Episode 121: Exodus: Gods and Kings

19 Dec

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In this episode, Tyler and Josh discuss Ridley Scott’s Exodus: Gods and Kings and David Lean’s Lawrence of Arabia.

Josh on WTF Are You Watching?

17 Dec

Santa Claus Conquers the Martians

Josh was recently a guest on the WTF Are You Watching? podcast to discuss Santa Claus Conquers the Martians.

CLICK HERE TO LISTEN

Episode 120: Saving Christmas

12 Dec

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In this episode, Tyler and Josh are joined by Nathan Potter to discuss Darren Doane’s Saving Christmas and Bill Melendez’ A Charlie Brown Christmas.

Minisode 52: Unforgiven

4 Dec

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In this minisode, Tyler and Josh discuss the 1991 Best Picture Unforgiven, directed by Clint Eastwood.

Episode 119: Interstellar

27 Nov

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In this episode, Tyler and Josh discuss Christopher Nolan’s Interstellar and Franklin J. Schaffner’s Planet of the Apes.

Minisode 51: Schindler’s List

20 Nov

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In this minisode, Tyler and Josh discuss Steven Spielberg’s Schindler’s List, winner of Best Picture for 1993.

Minisode 50: Forrest Gump

14 Nov

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In this minisode, Tyler and Josh discuss the 1994 winner of Best Picture, Robert Zemeckis’ Forrest Gump.

Episode 118: Guardians of the Galaxy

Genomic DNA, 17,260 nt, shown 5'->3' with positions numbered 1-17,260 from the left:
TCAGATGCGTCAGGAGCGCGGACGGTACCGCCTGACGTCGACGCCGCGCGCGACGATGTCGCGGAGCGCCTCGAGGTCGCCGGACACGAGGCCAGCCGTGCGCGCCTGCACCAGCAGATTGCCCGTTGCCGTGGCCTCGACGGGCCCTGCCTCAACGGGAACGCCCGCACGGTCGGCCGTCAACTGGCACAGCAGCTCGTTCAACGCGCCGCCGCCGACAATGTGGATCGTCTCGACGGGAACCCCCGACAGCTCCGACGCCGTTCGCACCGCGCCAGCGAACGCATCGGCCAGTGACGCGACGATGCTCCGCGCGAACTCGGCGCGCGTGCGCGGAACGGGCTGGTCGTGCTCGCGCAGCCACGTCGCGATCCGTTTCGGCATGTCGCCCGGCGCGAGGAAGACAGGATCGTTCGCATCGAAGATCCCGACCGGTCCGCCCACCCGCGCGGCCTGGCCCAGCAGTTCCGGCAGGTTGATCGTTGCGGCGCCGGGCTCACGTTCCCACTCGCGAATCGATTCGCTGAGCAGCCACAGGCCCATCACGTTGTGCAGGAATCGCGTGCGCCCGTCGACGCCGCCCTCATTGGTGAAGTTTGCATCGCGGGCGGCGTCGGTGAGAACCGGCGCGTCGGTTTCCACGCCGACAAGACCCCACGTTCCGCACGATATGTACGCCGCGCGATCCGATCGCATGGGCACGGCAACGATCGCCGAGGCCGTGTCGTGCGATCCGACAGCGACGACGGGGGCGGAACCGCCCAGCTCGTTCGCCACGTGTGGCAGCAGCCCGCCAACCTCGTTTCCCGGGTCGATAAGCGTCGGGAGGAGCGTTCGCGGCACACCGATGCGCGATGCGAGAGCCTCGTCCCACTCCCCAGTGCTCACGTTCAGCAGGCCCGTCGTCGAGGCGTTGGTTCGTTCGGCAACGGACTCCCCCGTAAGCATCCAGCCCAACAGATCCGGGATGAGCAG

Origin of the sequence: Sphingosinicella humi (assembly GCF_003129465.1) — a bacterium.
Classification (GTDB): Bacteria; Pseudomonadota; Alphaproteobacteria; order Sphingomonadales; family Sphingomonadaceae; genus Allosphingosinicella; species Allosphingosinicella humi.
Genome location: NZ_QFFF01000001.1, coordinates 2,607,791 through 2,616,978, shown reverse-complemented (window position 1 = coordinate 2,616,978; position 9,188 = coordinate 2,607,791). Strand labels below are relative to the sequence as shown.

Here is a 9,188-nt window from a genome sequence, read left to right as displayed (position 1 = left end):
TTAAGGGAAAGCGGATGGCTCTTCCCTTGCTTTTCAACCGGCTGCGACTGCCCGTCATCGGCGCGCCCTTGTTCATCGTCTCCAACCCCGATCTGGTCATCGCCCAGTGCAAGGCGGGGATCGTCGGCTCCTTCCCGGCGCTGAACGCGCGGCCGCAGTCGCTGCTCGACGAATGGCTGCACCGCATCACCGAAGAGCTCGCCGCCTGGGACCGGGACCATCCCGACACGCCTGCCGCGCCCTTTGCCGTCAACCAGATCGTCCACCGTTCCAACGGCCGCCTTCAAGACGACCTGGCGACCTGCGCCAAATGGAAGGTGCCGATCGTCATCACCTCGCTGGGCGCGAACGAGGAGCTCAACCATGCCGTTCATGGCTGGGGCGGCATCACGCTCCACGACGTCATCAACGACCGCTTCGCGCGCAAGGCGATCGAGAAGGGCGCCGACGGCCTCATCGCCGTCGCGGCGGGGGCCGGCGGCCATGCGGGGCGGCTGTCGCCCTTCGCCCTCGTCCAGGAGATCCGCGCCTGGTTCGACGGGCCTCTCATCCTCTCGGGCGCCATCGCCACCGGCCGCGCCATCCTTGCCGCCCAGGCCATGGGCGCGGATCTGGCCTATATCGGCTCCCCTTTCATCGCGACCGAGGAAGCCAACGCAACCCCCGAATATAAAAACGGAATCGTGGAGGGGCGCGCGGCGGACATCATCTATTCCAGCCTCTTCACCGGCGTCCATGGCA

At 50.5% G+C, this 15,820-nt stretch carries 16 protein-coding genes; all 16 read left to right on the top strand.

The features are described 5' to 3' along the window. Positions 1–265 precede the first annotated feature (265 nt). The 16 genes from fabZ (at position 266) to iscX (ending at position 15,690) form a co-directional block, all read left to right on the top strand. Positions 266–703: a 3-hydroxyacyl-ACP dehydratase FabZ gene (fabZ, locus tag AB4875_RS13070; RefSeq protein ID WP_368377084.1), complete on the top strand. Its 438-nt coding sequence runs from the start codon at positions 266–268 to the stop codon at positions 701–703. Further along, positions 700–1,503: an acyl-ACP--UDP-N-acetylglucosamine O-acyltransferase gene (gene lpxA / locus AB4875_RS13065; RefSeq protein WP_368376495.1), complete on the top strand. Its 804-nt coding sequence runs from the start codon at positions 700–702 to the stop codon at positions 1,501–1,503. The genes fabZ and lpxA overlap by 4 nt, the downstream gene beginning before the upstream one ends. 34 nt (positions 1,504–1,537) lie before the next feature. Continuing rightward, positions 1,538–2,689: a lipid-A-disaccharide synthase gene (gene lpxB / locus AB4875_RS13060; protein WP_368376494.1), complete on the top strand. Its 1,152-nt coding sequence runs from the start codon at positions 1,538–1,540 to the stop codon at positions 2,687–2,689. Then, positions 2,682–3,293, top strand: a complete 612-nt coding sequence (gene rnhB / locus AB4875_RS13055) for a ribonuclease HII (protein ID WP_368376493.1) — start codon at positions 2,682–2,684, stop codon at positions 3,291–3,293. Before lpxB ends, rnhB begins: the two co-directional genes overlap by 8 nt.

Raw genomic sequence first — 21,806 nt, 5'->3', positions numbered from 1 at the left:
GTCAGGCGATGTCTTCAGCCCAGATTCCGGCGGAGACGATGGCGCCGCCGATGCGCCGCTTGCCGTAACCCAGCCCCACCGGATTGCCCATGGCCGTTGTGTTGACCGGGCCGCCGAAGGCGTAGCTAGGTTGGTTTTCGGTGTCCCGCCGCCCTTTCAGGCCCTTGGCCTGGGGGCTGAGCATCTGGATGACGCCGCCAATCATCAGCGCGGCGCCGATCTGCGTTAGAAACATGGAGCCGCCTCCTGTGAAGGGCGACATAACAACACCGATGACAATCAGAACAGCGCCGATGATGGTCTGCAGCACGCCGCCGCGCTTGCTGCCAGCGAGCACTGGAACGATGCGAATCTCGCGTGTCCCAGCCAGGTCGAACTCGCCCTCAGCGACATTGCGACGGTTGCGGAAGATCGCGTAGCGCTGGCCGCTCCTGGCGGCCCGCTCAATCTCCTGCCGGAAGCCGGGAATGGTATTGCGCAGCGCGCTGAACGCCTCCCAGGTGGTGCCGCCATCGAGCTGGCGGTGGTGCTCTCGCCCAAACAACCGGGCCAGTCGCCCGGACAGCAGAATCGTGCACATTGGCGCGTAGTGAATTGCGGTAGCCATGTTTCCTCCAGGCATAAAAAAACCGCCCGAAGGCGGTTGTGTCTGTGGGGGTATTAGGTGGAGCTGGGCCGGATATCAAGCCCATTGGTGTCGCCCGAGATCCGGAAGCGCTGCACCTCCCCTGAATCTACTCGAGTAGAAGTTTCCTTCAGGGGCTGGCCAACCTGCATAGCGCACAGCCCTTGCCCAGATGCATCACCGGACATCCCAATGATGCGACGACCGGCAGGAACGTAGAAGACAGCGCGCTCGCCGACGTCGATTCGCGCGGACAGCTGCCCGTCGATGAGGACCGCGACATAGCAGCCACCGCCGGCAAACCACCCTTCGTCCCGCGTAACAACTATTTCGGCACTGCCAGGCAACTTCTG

6 Nov

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In this special live episode, Tyler and Josh discuss James Gunn’s Guardians of the Galaxy and Orson Welles’ Touch of Evil.

Episode 117: The Conjuring

31 Oct

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In this episode, Tyler is joined by Reed Lackey to discuss James Wan’s The Conjuring and Tobe Hooper’s Poltergeist.

Jim’s Seventh Favorite Film

29 Oct

When it’s all said and done, John Carpenter likely won’t go down in history being spoken of in the same breath as Martin Scorsese, Orson Welles, John Ford or any other director whose name is synonymous with path paving, pioneering or inspiring future generations. Despite directing a few titles that have resonated with audiences enough to be re-visited and reshaped by others (Halloween, Assault on Precinct 13, The Fog), Carpenter has also directed his fair share of clunkers (pretty much his entire output since the 90s minus In the Mouth of Madness) or titles that aren’t easy to classify by the mainstream (Big Trouble in Little China, They Live).

Because of this, it’s easier for people to overlook Carpenter’s legacy or discredit his successes as anomalies than it is to admit that the man who wrote, “I have come here to chew bubble gum and kick ass, and I’m all out of bubble gum” is a skilled filmmaker. But if one wanted to prove that Carpenter’s success and worth were warranted, he or she would have to look no further than The Thing as Exhibit A, B and C.

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